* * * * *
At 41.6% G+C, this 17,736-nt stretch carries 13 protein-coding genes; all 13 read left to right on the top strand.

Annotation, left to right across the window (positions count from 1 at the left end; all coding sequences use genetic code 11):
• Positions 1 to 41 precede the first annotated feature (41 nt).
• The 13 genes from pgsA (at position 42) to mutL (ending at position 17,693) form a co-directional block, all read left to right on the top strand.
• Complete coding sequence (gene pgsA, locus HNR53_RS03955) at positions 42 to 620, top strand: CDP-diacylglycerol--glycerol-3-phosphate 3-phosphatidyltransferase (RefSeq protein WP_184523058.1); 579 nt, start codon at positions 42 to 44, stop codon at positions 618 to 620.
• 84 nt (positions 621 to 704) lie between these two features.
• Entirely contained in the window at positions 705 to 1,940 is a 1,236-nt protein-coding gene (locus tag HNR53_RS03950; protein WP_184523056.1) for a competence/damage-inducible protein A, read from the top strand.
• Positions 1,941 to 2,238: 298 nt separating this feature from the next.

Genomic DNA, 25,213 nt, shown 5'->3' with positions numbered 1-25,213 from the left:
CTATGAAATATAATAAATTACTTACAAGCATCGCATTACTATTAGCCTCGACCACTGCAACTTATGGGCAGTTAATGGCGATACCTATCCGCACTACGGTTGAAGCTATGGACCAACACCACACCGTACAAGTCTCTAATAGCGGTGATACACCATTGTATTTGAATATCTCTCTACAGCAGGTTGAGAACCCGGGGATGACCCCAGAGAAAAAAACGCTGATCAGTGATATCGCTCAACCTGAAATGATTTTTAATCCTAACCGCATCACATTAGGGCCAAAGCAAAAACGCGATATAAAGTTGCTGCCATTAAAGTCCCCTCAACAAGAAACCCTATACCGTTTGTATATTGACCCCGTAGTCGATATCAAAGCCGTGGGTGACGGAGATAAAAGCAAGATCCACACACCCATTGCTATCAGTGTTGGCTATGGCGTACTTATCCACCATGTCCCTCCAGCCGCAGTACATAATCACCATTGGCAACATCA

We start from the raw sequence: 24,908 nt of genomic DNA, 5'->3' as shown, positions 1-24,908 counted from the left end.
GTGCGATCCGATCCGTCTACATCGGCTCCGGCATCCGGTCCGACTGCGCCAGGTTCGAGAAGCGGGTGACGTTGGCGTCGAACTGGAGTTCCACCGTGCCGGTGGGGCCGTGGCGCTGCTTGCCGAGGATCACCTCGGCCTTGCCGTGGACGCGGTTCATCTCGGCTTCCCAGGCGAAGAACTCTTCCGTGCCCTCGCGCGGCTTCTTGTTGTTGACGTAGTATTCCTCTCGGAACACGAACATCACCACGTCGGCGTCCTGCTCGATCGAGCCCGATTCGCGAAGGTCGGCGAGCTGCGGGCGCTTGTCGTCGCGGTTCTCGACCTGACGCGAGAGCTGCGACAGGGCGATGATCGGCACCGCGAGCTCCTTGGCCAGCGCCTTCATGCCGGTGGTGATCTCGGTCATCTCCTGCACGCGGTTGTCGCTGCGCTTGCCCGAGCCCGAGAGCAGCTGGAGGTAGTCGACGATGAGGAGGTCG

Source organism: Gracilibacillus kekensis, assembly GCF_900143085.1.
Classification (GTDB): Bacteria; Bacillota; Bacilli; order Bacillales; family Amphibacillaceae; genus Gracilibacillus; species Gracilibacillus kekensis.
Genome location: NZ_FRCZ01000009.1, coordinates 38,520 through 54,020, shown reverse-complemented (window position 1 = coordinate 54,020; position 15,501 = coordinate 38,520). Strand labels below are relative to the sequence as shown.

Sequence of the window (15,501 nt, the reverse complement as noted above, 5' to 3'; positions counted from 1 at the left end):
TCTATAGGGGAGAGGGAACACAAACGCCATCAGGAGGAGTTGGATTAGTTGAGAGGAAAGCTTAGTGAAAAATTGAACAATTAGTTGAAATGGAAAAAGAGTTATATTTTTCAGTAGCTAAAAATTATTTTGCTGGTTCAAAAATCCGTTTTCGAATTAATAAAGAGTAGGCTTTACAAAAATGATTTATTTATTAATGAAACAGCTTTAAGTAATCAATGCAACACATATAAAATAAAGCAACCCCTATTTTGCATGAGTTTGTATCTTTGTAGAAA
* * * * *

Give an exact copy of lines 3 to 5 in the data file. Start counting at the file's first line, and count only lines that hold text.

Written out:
• Positions 1 to 41 precede the first annotated feature (41 nt).
• The 13 genes from pgsA (at position 42) to mutL (ending at position 17,693) form a co-directional block, all read left to right on the top strand.
• Complete coding sequence (gene pgsA, locus HNR53_RS03955) at positions 42 to 620, top strand: CDP-diacylglycerol--glycerol-3-phosphate 3-phosphatidyltransferase (RefSeq protein WP_184523058.1); 579 nt, start codon at positions 42 to 44, stop codon at positions 618 to 620.